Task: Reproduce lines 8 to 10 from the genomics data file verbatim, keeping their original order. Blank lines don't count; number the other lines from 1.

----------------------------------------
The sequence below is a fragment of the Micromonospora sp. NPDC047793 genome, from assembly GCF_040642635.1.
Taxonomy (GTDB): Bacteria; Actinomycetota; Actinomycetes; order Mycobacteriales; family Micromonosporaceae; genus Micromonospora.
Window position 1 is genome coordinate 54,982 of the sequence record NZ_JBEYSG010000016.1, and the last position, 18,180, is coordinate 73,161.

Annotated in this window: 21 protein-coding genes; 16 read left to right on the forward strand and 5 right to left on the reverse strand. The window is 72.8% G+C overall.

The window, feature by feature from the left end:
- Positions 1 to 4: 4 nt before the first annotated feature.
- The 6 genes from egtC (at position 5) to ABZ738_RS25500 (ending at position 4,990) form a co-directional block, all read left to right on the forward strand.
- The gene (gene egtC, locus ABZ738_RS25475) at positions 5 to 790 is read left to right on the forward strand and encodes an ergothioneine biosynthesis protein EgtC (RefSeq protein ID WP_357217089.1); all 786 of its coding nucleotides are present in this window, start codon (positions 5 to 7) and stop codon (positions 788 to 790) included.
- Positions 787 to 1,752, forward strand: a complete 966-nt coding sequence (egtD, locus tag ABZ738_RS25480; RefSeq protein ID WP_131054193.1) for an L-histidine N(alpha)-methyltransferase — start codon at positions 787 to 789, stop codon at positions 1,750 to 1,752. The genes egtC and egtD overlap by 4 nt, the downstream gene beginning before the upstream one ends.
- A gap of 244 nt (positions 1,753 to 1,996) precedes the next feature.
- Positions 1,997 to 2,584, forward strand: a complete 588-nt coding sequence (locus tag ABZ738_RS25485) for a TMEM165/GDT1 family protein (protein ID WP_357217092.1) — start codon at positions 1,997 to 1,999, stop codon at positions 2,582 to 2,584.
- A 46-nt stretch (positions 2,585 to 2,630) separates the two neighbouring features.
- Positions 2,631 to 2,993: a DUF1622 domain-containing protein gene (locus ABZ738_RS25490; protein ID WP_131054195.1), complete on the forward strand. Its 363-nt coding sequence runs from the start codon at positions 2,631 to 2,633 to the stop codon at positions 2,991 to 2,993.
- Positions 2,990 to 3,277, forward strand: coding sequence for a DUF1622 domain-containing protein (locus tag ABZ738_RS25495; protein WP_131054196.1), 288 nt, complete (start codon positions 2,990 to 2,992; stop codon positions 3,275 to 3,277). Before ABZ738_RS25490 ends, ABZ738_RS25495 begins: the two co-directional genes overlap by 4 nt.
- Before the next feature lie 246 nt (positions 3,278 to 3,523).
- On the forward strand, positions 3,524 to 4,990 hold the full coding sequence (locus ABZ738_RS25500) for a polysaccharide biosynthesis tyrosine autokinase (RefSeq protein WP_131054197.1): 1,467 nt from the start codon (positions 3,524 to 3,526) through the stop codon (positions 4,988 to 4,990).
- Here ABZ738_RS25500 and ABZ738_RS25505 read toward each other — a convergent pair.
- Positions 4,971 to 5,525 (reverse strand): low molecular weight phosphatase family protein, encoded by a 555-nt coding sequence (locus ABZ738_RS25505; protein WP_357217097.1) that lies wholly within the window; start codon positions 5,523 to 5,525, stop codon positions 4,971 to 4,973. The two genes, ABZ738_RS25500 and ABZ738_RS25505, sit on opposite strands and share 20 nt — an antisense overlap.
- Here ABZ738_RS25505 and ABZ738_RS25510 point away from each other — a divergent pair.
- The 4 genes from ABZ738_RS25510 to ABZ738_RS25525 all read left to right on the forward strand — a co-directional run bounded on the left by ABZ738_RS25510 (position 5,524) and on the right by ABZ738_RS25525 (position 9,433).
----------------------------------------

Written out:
- The gene (gene egtC, locus ABZ738_RS25475) at positions 5 to 790 is read left to right on the forward strand and encodes an ergothioneine biosynthesis protein EgtC (RefSeq protein ID WP_357217089.1); all 786 of its coding nucleotides are present in this window, start codon (positions 5 to 7) and stop codon (positions 788 to 790) included.
- Positions 787 to 1,752, forward strand: a complete 966-nt coding sequence (egtD, locus tag ABZ738_RS25480; RefSeq protein ID WP_131054193.1) for an L-histidine N(alpha)-methyltransferase — start codon at positions 787 to 789, stop codon at positions 1,750 to 1,752. The genes egtC and egtD overlap by 4 nt, the downstream gene beginning before the upstream one ends.
- A gap of 244 nt (positions 1,753 to 1,996) precedes the next feature.